The sporadic ramblings of Emily C. A. Snyder - devoted to God, theatre, writing, and much randominity.

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Location: New York, New York, United States

Artistic Director and Co-Founder of TURN TO FLESH PRODUCTIONS. | Author of "Nachtstürm Castle," "Niamh and the Hermit." | Playwright: "Cupid and Psyche," "Math for Actors." | Classical director and educator.

Thursday, June 07, 2007

As promised

Thoughts on Monologues in an Audition

When coming into an audition, particularly the ones upcoming for Shakespeare's Much Ado, about the only thing that the actor has control over is his monologue. Since he doesn't know who he will be reading scenes with, or what scenes, or what parts in which scenes - since, in fact, everything else is a variable, he tends to pin all his hopes upon his monologue, to the point that he tends to get unduly anxious over the monologue.

But what does the director look for in a good monologue? That would first depend on why the director elected to have a monologue section of an audition. For me, the following are reasons why I have a monologue component:

  • It serves as a warm-up for the actors. Frequently, actors come into an audition, whether their first or their fiftieth, so very nervous that they need something they know to calm them down enough to proceed with the rest of the audition.

  • It allows the director to see how serious, studious and self-motivating the actors is. If an actor comes in with the monologue fully memorized, having tackled some of the directing and character choices, the monologue is considered a success. Even if the actor's reading of the character is different from what the director has in mind, it shows the director that the actor is serious about tackling the bard.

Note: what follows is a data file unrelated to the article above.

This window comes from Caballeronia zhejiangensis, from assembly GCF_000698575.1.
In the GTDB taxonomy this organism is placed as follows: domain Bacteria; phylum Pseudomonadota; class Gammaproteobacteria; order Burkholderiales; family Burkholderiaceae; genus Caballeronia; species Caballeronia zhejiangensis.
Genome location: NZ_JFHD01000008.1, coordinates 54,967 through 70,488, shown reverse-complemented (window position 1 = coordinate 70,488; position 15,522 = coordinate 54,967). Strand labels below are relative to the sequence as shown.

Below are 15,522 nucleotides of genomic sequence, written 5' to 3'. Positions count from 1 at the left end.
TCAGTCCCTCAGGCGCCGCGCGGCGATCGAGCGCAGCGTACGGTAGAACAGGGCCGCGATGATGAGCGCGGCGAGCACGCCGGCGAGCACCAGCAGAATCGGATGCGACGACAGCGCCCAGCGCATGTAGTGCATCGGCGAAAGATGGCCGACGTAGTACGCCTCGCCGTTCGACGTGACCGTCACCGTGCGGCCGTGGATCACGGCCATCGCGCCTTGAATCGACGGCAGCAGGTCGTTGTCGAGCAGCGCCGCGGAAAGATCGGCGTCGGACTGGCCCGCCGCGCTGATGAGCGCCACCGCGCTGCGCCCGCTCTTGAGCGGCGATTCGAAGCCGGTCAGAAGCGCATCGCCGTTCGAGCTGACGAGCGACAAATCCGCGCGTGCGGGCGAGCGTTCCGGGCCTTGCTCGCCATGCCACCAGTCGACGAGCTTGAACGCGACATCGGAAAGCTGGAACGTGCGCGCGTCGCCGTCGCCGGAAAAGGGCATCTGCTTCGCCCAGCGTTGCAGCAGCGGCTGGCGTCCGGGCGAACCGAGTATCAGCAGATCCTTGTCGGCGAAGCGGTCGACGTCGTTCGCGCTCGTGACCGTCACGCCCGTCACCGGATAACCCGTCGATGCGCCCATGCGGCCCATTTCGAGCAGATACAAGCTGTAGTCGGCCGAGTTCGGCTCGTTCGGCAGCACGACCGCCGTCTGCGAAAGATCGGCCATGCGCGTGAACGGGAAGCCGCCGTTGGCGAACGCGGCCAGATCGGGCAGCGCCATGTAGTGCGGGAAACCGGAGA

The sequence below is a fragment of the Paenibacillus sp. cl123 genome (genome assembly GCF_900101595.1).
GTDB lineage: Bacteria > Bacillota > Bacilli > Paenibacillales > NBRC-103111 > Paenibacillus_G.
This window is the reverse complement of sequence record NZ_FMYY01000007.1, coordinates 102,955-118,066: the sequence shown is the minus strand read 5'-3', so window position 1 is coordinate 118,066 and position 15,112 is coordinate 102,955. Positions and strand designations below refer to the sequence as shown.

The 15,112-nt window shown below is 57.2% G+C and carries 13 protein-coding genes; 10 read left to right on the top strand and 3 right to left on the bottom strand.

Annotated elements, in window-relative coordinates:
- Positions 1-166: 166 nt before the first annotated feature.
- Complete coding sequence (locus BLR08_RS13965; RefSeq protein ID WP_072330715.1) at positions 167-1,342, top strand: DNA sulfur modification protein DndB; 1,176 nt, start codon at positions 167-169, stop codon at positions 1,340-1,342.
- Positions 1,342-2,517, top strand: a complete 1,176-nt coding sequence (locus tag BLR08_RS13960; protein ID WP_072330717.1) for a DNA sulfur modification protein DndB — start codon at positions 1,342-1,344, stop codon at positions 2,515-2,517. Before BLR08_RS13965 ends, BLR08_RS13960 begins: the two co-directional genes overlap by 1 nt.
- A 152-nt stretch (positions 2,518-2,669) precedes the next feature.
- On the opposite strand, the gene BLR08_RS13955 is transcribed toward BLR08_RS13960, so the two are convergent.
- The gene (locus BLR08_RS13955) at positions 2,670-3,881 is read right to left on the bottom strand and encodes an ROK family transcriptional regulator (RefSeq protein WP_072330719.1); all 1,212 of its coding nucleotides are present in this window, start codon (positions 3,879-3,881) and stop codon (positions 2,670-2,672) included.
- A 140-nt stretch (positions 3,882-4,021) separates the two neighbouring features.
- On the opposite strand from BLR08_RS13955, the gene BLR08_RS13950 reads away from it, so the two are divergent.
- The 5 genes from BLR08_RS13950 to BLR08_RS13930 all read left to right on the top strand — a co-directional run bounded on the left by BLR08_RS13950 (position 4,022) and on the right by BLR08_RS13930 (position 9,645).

• It can indicate what character (or types of characters) the actor would do well with. For example: let's say an actress enters and reads Leonata's soliloquy - but delivers it in a humorous way that works for the actress, if not for the actual character. While the actress may not land Leonata, by showing off her comic chops, the director will know to audition her for the various other comic roles.

  • Very, very, very (can we stress how very) rarely does the monologue serve as one of the major deciding factors in casting a part. Because no actor acts alone, the monologue can only do so much. It's very rare that the monologue will so blow the director away that there is no more competition for a given part. (However, it does sometimes if you're an actor, go for it!)

  • But what if an actor really really wants a given part, and puts his soul into his monologue and his every opportunity to play the part in scenes and still doesn't get the part?

    Well, to be heartless, thems the breaks. However, to be a bit more explanatory, sometimes an actor may do a really good job in a given part - but he may not see that he's doing a better job in another role. Or sometimes, his idea of the character while intriguing, simply doesn't fit into the overarching themes of the show. Or sometimes, his chemistry with another actor is so great, that the show will benefit more from pairing him in a different role with that other actor.

    Bottom line: Don't freak if you don't get the role you want. You really have been cast in a role that is great for you!

  • More thoughts coming later! Good luck to everyone memorizing! Have fun and try out your monologue against someone else - show it off to family and to friends before coming in to the show! God bless, Miss Snyder

    Mood: Dance-y
    Music: "Girlfriend" by Avril Lavigne
    Thought: Don't laugh! I'm trying to get together the CD for Much Ado.


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